Hong Kong Exchanges and Clearing (HKEX) confirmed yesterday that it had abandoned its £32bn takeover bid for the London Stock Exchange (LSE), which had firmly rebuffed the bid in favour of pursuing its £22bn acquisition of financial data company Refinitiv, saying it contained “fundamental flaws”.
Most Scots concerned over ethical finance
Two-thirds of Scots say it is important that banks and other financial institutions take into account ethical, environmental and social issues when undertaking investments, according to a YouGov poll of more than 1,000 adults north of the Border. The research was commissioned by the Ethical Finance Hub to coincide with the Ethical Finance 2019 global summit taking place in Edinburgh.
Libra needs leader independent of Facebook, says Vodafone
Vodafone boss Nick Read has called for Facebook’s cryptocurrency project, Libra, to be separated from the social network company and run by an independent chief executive. The telecoms firm is one of the founding members of Facebook's Swiss-based Libra Association, the body that will run the international digital coin. Mr Read made the comments as the company announced the closure of over 1,000 Vodafone stores in Europe as part of a shake-up of the group's estate.
Deal will help care home group grow
H&H Care Homes has refinanced its Caledonia, Westerfield and Swny-Mor developments in Scotland and Wales in a £12.8m deal with Clydesdale Bank. The deal will enable the company to make further acquisitions in the sector while raising the number of beds it operates.
LEISURE & HOSPITALITY
Hollywood Bowl enjoys double figures profit growth
UK bowling alley operator Hollywood Bowl said it expected profit growth to be over 10% in the year to 30 September, declaring that product innovations, new bowling alley openings, refurbishments and a rebrand had all paid off.
Steelmakers call for cheaper electricity bills to stay competitive
UK Steel has called on the government to “act now to provide that level playing field the sector desperately needs” as it struggles with electricity costs 80% and 60% higher than competitors in France and Germany, respectively.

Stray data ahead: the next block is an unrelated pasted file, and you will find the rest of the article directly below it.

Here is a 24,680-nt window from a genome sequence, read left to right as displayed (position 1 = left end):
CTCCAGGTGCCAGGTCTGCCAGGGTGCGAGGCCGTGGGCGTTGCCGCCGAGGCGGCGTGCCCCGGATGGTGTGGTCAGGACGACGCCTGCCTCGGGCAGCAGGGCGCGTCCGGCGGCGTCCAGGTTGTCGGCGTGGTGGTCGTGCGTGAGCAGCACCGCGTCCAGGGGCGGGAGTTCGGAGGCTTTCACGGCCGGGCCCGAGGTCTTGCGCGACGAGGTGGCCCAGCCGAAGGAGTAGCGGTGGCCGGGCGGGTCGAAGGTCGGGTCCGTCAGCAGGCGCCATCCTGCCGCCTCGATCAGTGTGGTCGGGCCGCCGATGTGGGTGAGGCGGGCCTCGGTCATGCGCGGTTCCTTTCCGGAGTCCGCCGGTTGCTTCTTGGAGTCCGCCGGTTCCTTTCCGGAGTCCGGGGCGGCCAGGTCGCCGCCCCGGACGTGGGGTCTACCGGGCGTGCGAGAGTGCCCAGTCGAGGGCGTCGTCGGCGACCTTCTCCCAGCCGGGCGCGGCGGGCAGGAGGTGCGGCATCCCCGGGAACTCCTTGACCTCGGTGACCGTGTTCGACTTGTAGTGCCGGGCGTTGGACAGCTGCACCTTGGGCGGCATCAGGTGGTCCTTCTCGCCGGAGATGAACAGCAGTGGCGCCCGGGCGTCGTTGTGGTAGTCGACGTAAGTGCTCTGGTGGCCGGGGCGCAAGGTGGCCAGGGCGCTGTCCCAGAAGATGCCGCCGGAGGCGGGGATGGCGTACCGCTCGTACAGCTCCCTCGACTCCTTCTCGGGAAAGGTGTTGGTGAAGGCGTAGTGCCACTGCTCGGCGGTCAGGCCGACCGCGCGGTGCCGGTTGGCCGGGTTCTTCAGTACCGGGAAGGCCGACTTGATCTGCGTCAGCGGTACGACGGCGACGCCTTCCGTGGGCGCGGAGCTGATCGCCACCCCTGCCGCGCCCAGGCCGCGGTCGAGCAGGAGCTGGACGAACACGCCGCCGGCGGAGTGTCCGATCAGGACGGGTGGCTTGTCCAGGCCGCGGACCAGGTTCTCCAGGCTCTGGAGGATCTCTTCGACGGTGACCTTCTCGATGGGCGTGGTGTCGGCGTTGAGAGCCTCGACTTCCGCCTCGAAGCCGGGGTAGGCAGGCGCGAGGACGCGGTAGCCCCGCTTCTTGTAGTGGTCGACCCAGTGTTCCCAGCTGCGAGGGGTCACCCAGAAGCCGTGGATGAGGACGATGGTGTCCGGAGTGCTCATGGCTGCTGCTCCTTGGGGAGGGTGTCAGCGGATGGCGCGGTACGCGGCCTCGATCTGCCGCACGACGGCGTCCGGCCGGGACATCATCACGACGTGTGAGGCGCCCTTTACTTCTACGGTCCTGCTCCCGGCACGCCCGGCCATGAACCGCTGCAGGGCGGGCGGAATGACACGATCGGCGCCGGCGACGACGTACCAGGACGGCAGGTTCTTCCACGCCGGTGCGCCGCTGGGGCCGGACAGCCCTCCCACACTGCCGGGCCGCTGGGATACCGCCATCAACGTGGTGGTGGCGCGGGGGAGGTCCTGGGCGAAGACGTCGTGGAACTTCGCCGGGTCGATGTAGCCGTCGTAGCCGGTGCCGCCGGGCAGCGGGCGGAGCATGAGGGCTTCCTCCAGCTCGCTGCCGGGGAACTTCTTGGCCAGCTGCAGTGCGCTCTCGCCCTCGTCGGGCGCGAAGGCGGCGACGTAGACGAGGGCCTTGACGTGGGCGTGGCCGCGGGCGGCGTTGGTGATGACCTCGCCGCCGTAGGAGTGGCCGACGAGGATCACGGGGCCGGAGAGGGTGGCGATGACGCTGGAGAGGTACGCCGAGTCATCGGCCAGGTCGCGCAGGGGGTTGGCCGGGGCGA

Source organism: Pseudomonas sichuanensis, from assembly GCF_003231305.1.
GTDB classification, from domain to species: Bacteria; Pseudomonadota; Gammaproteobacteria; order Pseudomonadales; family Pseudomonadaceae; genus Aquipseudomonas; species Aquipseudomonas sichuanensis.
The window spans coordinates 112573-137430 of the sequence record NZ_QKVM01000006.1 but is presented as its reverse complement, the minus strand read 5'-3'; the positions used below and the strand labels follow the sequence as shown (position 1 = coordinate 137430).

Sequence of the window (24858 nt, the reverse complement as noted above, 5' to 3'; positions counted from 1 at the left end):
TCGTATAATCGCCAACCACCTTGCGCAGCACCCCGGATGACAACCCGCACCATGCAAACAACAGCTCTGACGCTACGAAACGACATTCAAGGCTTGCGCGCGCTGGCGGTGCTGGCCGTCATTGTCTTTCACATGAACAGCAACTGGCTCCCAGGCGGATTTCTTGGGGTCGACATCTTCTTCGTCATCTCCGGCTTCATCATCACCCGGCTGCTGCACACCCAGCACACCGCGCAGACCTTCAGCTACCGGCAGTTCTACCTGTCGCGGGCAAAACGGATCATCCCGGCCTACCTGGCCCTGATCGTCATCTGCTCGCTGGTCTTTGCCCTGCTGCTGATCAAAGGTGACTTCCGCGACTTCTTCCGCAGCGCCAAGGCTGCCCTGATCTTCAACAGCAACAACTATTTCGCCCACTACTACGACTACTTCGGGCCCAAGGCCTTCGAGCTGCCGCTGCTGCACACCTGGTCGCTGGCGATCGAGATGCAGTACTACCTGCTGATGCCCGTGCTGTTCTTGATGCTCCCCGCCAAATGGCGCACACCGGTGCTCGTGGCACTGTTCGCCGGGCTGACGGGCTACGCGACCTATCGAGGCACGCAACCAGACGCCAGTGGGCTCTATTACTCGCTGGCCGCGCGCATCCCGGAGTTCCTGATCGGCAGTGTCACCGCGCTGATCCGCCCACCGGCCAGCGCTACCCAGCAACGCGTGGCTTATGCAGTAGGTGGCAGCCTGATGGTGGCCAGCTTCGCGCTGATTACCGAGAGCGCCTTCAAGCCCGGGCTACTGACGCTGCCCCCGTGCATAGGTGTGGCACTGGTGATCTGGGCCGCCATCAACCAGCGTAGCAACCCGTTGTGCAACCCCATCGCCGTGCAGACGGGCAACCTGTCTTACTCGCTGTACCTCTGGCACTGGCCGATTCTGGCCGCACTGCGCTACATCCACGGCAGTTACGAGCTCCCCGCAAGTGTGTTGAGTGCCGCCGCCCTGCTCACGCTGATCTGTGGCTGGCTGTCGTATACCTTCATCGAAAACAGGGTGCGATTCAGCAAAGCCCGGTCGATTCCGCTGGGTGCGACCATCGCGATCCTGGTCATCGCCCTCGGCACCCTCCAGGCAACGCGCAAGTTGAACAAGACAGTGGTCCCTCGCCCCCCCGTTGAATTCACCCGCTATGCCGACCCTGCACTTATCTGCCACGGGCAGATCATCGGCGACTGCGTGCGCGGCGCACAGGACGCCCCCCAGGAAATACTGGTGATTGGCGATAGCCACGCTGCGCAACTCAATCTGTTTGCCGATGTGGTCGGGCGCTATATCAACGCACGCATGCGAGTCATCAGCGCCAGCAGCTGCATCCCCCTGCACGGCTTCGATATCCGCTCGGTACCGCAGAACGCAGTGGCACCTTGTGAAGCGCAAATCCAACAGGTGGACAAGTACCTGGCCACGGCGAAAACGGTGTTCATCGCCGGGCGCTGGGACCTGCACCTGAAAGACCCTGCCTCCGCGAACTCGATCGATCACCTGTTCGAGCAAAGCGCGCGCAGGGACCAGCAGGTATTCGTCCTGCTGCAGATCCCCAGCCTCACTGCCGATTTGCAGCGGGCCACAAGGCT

MEDIA & ENTERTAINMENT
S4 Capital buys Firewood
Sir Martin Sorrell’s S4 Capital has bought US digital marketing firm Firewood for $150m. S4 will merge the company with its biggest division - Amsterdam-based MediaMonks.
Spain’s Cellnex buys Arqiva telecoms unit for £2bn
Arqiva has sold its mobile towers portfolio to Spain's Cellnex in a £2bn deal. The group will maintain its large broadcast towers business.
Recruiters warn profits will be dented by global political uncertainty
Global political uncertainty from Brexit, Hong Kong protests and US-China trade friction, will hit profitability this year, two of the UK’s biggest recruiters have warned. PageGroup downgraded its profit outlook, while rival Robert Walters said its full-year profits would be flat compared with last year. Robert Walters insisted the turmoil was simply political adding that continued Brexit uncertainty would be worse than no-deal.
Heven sees higher sales
Foxtons founder Jon Hunt’s property development business Heven has reported a 5% rise in turnover to £19.7m for 2018, while pre-tax profits fell to £5.7m from £6.2m on smaller rises in property values than in previous years.
IWG acquires new London sites as WeWork falters
IWG has acquired more London sites, after completing a deal to buy The Clubhouse. It is also fitting out a new City site of 65,000 sq ft at the new 40-storey 100 Bishopsgate tower. This comes as US-founded competitor WeWork falters, with some London landlords believed to be hesitant to lease space to WeWork after it this month shelved plans for a New York float.
Fall in UK labour productivity is worst in 5 years
Labour productivity in the UK fell at its fastest annual pace in five years in the second quarter, according to the Office for National Statistics (ONS). The figure fell by 0.5% after two previous quarters of zero growth. Factories saw the biggest decline in output per hour, dropping 1.9% while services saw productivity slide 0.8%.
IMF boss warns of debt time bomb
The new head of the International Monetary Fund has issued a warning over a global debt time bomb and said the world's economy faces a "synchronised downturn". Kristalina Georgieva said: "Our new analysis shows that if a major downturn occurs, corporate debt at risk of default would rise to $19trn, or nearly 40% of the total debt. This is above the levels seen during the financial crisis." Ms Georgieva urged central banks to keep interest rates low "where appropriate" to tackle the weakest growth in almost a decade, but she also voiced alarm over the potential side-effects of the stimulus.